Activist tells of 5,000km flight to safe haven

PUBLISHED : Friday, 27 July, 2012, 12:00am
UPDATED : Friday, 27 July, 2012, 12:00am


A mainland activist had three narrow escapes after she fled a secret jail, dodging security officials for days before finally reaching a safe haven.

The latest ordeal of Li Guizhi, left nearly deaf and blind through torture, began when she was turned back at the border as she tried to attend the July 1 rally in Hong Kong, she told the South China Morning Post.

That led to her 5,000-kilometre escape from the 'black jail' - a hotel basement in Laishui county, Baoding, in Hebei province. She arrived at a safe place on Wednesday with the help of a Hong Kong-based rights group, she said.

'By that time I was very nervous. My heart is not very well. I have lost my appetite completely,' she said, weeping as she recalled her ordeal in a phone interview.

Li, 57, has been petitioning over the suspicious death of her son since 2006. She wanted to come to Hong Kong to participate in the July 1 rally and speak at a press conference about her son's death, but was denied entry at the Shenzhen border late last month.

She was then pursued by security personnel, who tracked her down and arrested her as she took a bath in a hotel in Panyu on July 1.

They subsequently sent her to a 'black jail' in her hometown. 'There were six men in black suits, bringing handcuffs to arrest me,' she said. In the 'black jail' she was given injections that were 'for her asthma', she was told, but she began to feel increasingly unwell. Officials tried to force her to sign a contract agreeing to stop petitioning about her son's case, in exchange for a job for her daughter, but she refused.

Li said the jail was only loosely supervised. A nephew visited her on Tuesday morning last week, and the two of them escaped as the guards were dozing.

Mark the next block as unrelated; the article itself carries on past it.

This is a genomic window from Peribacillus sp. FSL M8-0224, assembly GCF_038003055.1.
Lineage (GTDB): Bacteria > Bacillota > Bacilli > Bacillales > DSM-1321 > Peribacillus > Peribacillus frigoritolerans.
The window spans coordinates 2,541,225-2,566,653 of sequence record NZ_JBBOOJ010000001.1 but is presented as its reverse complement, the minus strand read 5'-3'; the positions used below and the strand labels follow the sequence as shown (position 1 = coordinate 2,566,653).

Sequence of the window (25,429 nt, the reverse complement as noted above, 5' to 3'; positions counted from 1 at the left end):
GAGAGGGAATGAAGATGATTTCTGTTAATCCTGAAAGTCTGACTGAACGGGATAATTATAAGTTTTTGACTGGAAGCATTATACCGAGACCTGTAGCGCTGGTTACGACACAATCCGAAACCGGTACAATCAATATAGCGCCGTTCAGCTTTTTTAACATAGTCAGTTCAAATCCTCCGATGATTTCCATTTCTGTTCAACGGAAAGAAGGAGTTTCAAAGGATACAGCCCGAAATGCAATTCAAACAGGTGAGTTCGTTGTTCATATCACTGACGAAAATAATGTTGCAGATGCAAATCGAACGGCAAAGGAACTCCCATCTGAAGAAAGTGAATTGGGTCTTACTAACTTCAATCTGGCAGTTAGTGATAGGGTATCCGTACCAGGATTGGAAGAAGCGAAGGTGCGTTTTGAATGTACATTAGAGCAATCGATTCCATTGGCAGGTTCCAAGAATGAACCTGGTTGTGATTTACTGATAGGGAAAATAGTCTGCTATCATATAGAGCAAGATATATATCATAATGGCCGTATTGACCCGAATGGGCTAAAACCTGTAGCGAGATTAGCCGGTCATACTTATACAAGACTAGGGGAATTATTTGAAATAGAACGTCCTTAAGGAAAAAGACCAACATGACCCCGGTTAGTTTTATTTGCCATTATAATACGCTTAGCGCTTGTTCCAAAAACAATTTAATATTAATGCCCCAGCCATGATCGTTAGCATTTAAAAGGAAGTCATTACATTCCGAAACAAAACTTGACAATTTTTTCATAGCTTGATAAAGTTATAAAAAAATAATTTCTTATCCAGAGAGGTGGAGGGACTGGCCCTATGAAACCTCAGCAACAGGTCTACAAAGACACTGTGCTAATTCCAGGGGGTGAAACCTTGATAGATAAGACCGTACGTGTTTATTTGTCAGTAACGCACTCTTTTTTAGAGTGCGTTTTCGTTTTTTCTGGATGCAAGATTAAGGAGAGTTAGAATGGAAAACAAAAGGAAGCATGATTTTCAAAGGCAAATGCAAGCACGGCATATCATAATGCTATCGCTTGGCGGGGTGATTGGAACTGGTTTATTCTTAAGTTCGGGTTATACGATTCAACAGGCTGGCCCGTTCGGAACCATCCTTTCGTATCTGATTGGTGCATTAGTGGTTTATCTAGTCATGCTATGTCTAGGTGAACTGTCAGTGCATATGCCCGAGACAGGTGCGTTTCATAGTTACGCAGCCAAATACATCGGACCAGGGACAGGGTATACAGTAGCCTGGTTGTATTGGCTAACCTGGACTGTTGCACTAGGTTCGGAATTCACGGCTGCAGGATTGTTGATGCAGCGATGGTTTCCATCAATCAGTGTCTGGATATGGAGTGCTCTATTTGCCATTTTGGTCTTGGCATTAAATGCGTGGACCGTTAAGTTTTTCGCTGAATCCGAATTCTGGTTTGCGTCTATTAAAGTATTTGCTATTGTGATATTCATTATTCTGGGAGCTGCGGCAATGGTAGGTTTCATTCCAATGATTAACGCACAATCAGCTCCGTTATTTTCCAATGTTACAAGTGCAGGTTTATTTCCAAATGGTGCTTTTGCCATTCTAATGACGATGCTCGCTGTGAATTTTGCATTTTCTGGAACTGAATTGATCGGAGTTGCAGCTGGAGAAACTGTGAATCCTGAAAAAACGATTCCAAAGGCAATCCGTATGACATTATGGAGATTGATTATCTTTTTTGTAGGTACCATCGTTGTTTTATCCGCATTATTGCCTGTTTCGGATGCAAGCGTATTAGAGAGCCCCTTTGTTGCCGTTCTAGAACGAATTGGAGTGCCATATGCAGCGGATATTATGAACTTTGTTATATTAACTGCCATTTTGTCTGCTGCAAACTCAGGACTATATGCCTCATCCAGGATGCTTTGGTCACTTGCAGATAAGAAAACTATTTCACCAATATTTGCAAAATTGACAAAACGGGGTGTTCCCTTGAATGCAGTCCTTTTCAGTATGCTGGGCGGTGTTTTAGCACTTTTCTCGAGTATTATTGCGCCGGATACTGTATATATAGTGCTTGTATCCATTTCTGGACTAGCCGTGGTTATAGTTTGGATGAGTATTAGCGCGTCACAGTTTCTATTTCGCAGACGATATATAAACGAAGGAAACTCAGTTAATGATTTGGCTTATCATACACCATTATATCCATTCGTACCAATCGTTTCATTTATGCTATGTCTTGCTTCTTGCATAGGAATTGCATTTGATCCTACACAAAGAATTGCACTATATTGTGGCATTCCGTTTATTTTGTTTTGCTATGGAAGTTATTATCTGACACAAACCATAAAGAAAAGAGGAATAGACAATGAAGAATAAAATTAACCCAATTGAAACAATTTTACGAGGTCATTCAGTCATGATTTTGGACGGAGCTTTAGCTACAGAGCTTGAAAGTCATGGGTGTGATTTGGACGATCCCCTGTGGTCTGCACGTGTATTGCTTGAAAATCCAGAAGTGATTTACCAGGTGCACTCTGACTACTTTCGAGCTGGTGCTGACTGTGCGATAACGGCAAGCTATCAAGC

They initially fled in a car, but when police called them on her cell phone, they suspected officers might use the phone to track them.

So Li switched off her phone and separated from her nephew. She hid in a cornfield for several days until she thought it was safe to contact the Hong Kong-based People's Rights Union of China.

With the group's help, she fled in a succession of different vehicles, knowing there was a 'red arrest warrant' - the highest level - out for her capture. 'I decided to have a haircut and dyed my hair,' Li said. 'I put on a hat and spent five yuan to buy a pair of glasses.'

Her good luck was then put to the test by policemen checking identity cards. Twice she spotted them in the distance and fled before they could talk to her.

'The third time, they asked for my identity card,' she said. 'It was a very close call. I really could not stand it. I almost collapsed psychologically.' Luckily, the policeman only gave the card a glance and did not realise it was not hers.

Li finally managed to board a train and fled to a safe place thousands of kilometres away, she said.

She said her son, a policeman, was killed in 2006 because he had learned that Laishui's police chief, Ren Mengtian, possessed illicit drugs. 'They cleaned up the death scene,' she said. 'Nothing was left. I never even saw my son's body. It was immediately cremated.'

Ren was arrested, but fled to Beijing after he was granted bail. Li has been petitioning since then, and has been detained more than 10 times.

'I will continue to fight for [my son] even if I have only one breath left,' she said.